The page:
What Is YouTube Search Engine Optimization (SEO)?

Before we go into the details of the research, it’s important to note that YouTube SEO is distinct from traditional SEO, and video makers must fully understand the algorithm in order to rank high in search results.

The following elements play a big role in YouTube’s ranking decisions: 

  • The dynamics of channel growth (number of Subscribers and views);
  • Signals of engagement (likes, dislikes, and comments); 
  • Highlights from the video (video length, metadata, descriptions, etc.).

We looked at each element to find data-driven insights that can help you get the most out of your films on YouTube.

Methodology of Research

We used our Google Keywords Database to retrieve 15,000 keywords, which resulted in a Featured Video result on the SERP. Then we looked at the top 10 search results on YouTube for each of these phrases to see how various video attributes impact their search rankings. We collected a variety of indicators based on this information to see which ones had an impact on video performance. 

We looked at the success of “how-to” keywords against generic keywords, the search placement of videos depending on engagement metrics (likes, comments, views), and the main features of a video, among other things (description, title, tags). 

We compared metrics for various positions using median values rather than average values since they are more robust to outliers.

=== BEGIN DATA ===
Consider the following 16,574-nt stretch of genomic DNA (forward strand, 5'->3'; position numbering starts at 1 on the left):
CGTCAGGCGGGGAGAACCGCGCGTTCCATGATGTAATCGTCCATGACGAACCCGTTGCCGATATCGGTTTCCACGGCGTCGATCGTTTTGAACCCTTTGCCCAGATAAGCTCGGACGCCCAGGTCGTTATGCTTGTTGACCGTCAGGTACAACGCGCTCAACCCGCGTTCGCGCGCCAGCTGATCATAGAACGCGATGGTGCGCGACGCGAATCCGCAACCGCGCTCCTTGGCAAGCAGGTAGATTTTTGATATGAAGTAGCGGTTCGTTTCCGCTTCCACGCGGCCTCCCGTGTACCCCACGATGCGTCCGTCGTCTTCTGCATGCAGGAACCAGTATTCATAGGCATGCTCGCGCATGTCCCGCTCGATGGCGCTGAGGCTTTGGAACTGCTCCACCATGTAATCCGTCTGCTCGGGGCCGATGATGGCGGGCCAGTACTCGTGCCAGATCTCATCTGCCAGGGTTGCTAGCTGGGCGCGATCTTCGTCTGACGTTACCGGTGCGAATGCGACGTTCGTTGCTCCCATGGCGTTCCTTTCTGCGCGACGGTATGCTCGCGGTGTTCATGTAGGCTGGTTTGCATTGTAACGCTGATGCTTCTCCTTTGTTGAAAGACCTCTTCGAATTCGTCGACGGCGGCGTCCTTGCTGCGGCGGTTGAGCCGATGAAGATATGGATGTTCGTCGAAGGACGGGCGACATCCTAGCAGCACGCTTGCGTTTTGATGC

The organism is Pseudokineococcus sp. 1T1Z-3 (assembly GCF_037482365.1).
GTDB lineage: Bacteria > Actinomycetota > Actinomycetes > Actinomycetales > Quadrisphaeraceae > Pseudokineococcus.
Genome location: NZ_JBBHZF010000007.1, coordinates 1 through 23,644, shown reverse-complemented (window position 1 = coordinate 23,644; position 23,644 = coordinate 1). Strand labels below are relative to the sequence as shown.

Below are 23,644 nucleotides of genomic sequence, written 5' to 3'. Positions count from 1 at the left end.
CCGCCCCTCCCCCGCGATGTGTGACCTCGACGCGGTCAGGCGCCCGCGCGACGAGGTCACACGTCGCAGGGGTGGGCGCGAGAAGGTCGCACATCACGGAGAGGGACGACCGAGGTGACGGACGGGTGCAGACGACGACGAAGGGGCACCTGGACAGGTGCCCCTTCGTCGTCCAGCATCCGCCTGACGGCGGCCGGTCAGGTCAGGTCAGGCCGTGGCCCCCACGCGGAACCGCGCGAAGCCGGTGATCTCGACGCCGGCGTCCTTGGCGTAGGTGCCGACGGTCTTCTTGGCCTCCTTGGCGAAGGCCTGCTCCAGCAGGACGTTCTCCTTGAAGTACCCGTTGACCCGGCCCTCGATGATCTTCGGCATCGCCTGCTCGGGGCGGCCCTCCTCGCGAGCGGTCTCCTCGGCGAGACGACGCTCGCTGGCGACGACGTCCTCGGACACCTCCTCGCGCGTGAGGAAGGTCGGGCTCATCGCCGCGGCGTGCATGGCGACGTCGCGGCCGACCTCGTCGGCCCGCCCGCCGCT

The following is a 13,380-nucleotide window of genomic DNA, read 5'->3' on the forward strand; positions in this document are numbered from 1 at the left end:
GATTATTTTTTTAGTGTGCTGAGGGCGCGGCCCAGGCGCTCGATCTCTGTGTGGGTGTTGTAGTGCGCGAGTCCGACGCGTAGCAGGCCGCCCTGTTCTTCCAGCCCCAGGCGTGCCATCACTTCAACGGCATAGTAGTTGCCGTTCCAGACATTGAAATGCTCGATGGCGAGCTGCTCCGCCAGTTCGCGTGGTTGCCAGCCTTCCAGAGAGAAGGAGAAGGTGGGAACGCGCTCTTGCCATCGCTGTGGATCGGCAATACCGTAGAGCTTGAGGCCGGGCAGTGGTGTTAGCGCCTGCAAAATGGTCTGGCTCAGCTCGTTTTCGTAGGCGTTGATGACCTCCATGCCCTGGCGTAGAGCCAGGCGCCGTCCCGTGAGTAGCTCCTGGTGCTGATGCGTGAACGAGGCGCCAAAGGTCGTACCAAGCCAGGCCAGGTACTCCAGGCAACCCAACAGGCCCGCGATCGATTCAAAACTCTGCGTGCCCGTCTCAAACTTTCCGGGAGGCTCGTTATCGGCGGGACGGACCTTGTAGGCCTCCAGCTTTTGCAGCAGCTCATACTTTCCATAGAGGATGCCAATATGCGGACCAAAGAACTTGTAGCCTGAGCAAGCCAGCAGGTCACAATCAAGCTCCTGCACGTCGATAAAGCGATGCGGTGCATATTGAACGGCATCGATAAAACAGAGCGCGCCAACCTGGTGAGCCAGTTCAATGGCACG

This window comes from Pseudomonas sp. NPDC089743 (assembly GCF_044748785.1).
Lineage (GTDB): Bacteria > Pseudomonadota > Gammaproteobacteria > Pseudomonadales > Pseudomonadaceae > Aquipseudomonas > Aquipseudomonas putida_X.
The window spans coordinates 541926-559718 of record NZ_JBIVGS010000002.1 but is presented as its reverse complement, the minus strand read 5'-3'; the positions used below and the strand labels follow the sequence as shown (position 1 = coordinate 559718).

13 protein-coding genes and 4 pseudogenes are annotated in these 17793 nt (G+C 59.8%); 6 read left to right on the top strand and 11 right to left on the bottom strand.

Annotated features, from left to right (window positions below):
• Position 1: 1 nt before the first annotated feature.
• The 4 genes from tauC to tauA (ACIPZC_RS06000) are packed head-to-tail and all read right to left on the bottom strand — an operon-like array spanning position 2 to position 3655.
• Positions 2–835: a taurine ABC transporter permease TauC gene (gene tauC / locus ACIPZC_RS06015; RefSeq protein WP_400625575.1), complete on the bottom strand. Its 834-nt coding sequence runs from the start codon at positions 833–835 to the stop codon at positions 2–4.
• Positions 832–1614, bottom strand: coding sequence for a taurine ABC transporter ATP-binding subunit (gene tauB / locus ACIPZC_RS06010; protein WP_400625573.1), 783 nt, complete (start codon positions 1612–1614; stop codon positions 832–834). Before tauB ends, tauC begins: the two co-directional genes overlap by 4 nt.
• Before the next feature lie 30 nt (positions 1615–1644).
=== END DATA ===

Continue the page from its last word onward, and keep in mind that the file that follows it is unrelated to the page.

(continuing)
Model of Machine Learning

We used a Model of Machine Learning to identify what features of a YouTube video were most important for ranking. By using decision tree models, we identified that title similarity with keyword ratio, the number of views and the length of the video were the most important factors for this model.

We also looked at non-engagement-related indicators like title length, tag similarity ratio, and description length, which had an influence on rankings.

We utilized the Levenshtein Distance Similarity Partial Ratio to compare search phrases, titles, descriptions, and tags. This measure ranges from 0 to 1, with 0 indicating completely distinct terms and 1 indicating a match. 

Examining YouTube’s Ranking Algorithm 

We were able to identify some broad similarities across the primary criteria impacting video appearance on YouTube by looking at the top 10 results for the investigated Keywords.

Let’s take a look at some of the factors that influence YouTube’s unique ranking algorithm. 

Do Growth Dynamics Matter When It Comes to YouTube SEO?